Small-site multihoming in IPv6: mission impossible?

Summary: I can’t figure out how to make small-site multihoming (without BGP or PI address space) work reliably and decently fast (failover in seconds, not hours) with IPv6. I’m probably not alone.

Problem: There are cases where a small site needs (or wants) to have Internet connectivity from two ISPs without going through the hassle of getting a BGP AS number and provider-independent address space, and running BGP with both upstream ISPs.

The primary/backup scenario is very easy to implement with multiple per-interface NAT rules in IPv4 world. With some load balancing trick, you can use both links simultaneously and if you really want to stretch the envelope, you can try to deploy publicly-accessible servers (although I would try every hosting solution before pulling this stunt).

Is this realistic? Sure it is, let me give you a personal example. I usually work from home and Internet is one of my indispensable tools; it’s totally unacceptable to have no Internet connectivity for a few hours (or days). I’m positive more and more individuals and small businesses will have similar requirements.

What’s the big deal with IPv6? The IPv4 approach to this problem involves heavy use of NAT44, which allows us to control the return path (based on source IP address in the outgoing packet). As of today, there’s no production-grade NAT66 (see comments to this post), so the same principle cannot be deployed in IPv6 world.

Worst case, if we can’t make small-site multihoming work reliably with IPv6, a lot of users will be forced to go down the PI/BGP path and the Internet routing tables will explode even faster than expected (I’m describing the Internet routing problems in my Upcoming Internet Challenges webinar – register here).

Alternative approaches? Multihoming was supposed to be an integral part of IPv6 (not really, a lot of details are missing – another topic of my Upcoming Internet Challenges webinar), but maybe the following trick would work for small sites. Please share your opinions in the comments.

Could this work?

A CPE router with two uplinks will get delegated prefixes from both ISPs through DHCPv6. You can assign both prefixes to the LAN interface and your IPv6 hosts using stateless autoconfiguration (SLAAC – RFC 4862) will get an address from each delegated prefix (having multiple IPv6 addresses per interface is a standard IPv6 feature). However, the address selection rules the IPv6 hosts are suppose to use (RFC 3484) don’t take in account the path availability.

If one of the upstream links fails, your IPv6 hosts would continue using the IPv6 address from the now-unreachable address space and although the outbound traffic would be forwarded over the remaining link, the return traffic would end up in wrong AS (with the failed link to your site) and would be dropped.

Assuming DHCPv6 prefix delegation and DHCPv6 clients in CPE routers work as intended, it’s possible to detect link loss and subsequent delegated prefix loss, and revoke the IPv6 prefix from router advertisements sent to the LAN interfaces, but that might be a slow process. The minimum valid lifetime of an IPv6 prefix in ND messages used for stateless autoconfiguration is two hours to prevent denial-of-service attacks (see paragraph (e) of section 5.5.3 of RFC 4862), so it could take up to two hours for the IPv6 connectivity to be fully operational after a link loss. Not something I would be happy with.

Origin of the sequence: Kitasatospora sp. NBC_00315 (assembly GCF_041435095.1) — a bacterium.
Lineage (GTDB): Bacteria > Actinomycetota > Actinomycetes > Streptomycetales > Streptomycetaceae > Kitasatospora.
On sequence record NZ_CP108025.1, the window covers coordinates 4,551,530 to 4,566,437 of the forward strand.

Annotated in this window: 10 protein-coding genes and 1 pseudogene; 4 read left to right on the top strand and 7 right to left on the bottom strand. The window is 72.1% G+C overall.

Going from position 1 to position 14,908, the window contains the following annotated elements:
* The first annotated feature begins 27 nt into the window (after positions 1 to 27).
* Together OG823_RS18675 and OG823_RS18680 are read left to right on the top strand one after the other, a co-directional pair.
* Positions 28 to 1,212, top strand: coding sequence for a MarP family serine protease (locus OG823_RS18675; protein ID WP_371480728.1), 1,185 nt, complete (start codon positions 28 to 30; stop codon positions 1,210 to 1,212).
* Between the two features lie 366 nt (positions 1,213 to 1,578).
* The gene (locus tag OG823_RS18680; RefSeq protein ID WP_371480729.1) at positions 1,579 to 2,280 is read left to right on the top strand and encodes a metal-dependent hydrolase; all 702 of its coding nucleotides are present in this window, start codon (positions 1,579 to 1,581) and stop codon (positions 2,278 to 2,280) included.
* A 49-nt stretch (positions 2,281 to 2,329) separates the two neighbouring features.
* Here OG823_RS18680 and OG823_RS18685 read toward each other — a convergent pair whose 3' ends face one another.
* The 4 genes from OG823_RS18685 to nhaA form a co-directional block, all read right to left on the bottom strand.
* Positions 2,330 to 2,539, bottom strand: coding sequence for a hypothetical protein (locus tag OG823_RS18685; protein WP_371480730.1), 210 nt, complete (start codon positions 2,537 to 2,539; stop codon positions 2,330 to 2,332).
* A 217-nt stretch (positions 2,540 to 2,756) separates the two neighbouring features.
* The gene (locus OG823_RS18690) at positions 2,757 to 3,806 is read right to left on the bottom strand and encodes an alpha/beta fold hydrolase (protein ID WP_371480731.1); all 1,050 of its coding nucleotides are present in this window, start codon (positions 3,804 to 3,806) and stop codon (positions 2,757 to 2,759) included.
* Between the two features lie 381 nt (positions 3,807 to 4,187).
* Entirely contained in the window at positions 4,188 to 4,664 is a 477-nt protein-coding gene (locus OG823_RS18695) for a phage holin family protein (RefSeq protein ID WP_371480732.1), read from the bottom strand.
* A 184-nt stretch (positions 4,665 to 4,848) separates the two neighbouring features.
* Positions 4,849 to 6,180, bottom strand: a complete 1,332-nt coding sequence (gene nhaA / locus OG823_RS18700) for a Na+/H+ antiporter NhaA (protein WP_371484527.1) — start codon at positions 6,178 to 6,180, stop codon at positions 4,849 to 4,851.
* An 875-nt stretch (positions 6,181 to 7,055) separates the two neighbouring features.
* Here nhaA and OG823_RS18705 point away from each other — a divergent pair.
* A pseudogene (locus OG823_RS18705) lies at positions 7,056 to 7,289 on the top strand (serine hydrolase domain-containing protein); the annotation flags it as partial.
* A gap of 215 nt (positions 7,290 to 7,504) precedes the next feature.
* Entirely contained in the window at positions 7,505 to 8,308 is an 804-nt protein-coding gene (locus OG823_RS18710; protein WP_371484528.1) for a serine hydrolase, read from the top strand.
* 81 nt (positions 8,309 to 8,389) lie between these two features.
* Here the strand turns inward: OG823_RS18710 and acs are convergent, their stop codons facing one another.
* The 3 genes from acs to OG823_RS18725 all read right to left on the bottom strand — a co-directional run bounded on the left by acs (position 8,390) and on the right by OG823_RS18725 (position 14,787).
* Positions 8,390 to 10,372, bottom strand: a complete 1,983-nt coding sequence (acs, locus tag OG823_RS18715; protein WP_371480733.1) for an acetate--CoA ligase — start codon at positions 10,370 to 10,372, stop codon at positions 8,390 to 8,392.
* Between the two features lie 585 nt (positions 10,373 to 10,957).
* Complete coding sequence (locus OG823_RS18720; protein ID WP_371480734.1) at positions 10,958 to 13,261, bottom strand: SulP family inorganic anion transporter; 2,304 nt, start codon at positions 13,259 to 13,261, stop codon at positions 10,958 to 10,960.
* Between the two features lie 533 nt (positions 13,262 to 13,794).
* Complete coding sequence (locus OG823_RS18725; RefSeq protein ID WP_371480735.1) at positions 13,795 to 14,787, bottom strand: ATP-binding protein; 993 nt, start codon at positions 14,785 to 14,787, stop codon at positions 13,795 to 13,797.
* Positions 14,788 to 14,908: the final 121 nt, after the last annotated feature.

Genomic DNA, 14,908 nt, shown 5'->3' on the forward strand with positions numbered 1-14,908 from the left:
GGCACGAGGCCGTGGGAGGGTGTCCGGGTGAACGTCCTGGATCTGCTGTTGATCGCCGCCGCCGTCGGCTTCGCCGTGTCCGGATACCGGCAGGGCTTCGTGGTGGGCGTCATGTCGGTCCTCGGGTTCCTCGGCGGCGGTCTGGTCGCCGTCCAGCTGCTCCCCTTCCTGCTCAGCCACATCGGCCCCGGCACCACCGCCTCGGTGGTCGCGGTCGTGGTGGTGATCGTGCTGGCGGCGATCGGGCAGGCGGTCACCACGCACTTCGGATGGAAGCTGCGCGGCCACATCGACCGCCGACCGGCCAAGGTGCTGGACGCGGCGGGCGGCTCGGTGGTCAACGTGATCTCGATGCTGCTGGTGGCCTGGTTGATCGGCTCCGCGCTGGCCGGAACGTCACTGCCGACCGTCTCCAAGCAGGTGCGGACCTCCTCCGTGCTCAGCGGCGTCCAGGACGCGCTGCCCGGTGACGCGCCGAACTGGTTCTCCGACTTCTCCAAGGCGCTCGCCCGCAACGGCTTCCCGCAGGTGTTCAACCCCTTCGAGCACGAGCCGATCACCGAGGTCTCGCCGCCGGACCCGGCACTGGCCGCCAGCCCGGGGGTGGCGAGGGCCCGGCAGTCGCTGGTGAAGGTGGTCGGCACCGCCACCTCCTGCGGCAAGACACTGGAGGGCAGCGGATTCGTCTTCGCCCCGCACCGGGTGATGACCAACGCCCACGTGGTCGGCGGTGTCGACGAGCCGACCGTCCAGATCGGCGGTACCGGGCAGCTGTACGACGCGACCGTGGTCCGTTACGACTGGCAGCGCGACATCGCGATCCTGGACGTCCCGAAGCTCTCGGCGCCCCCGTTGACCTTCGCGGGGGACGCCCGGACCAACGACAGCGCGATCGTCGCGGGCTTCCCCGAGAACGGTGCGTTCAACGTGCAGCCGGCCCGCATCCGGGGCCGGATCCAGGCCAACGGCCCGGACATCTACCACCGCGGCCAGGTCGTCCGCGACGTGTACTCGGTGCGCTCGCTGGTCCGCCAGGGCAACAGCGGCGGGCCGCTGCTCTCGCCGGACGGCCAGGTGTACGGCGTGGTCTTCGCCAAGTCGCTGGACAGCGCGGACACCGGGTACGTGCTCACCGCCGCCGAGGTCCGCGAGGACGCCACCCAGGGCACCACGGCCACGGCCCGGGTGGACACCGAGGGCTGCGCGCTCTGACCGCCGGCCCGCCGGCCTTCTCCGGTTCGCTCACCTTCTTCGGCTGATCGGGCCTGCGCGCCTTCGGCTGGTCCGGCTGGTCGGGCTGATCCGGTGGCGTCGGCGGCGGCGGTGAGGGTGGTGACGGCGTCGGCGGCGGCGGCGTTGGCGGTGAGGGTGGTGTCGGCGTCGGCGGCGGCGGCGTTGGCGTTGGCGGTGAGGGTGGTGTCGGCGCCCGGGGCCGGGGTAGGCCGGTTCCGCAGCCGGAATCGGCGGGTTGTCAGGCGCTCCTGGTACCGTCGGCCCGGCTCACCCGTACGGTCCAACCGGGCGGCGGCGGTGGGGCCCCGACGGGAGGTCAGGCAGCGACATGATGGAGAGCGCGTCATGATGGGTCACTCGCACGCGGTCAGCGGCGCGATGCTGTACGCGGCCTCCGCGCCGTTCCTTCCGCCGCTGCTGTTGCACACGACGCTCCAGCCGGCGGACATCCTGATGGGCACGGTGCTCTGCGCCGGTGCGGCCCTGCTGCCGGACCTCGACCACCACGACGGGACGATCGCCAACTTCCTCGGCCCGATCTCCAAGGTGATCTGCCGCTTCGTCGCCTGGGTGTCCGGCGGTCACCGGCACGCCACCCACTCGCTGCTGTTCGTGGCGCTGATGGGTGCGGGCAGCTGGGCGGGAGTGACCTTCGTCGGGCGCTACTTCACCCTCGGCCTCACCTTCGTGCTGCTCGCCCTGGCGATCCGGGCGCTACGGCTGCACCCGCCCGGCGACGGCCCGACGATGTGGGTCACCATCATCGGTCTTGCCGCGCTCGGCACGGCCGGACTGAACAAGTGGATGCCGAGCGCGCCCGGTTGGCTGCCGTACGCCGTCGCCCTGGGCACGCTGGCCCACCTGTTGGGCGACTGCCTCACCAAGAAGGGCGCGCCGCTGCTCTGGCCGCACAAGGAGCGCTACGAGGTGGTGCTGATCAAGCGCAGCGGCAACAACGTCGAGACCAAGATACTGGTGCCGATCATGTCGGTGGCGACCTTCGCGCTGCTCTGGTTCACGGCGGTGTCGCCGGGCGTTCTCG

Last but not least, unless you use some crazy EEM-triggered tricks, your IPv6 hosts will have addresses from both ISPs most of the time. Influencing address selection rules is not trivial (this is how you can do it on Linux and this is the procedure for Windows) and unless you’re pretty experienced your hosts will select one path or the other based on whatever internal decisions they make, not based on the primary/backup selection you’d like to have.

What do you think? Would the end-users who need redundant connectivity implement this kludge or would they request PI address space, BGP AS number and implement BGP (or just ask both ISPs to install static routes for their PI prefix) ... or shall we wait for NAT66?

10 comments:

  1. Multi-prefix multi-homing is somewhat tricky. See http://tools.ietf.org/html/draft-troan-multihoming-without-nat66-01

    You can get around the sending traffic out the wrong link using policy based routing (route on the source address). You have to depend on the host being able to choose a working SA/DA pair, which really requires Happy Eyeballs. http://tools.ietf.org/html/draft-wing-v6ops-happy-eyeballs-ipv6-01

    There are alternatives: SHIM6, LISP, ILNP, NAT66...

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  2. @Ivan, why didnt you mention LISP? :-(

    Multihoming a v6 site without PI space & BGP is easy peasy with LISP. You get 2 uplinks to whatever provider with whatever means, and the CPE will tell the mapping system where it's /48 (or /56 or whatever) is located. That's it, just 9 lines of configuration.

    This is real and working at this very moment.

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  3. No doubt that you have it working (I know I need to do the same ;), but will it scale if we suddenly get millions of entries on top of what's already there?

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  4. LISP multi-homing works best if everyone else is also using LISP... Slight deployment problem.

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  5. @Ole,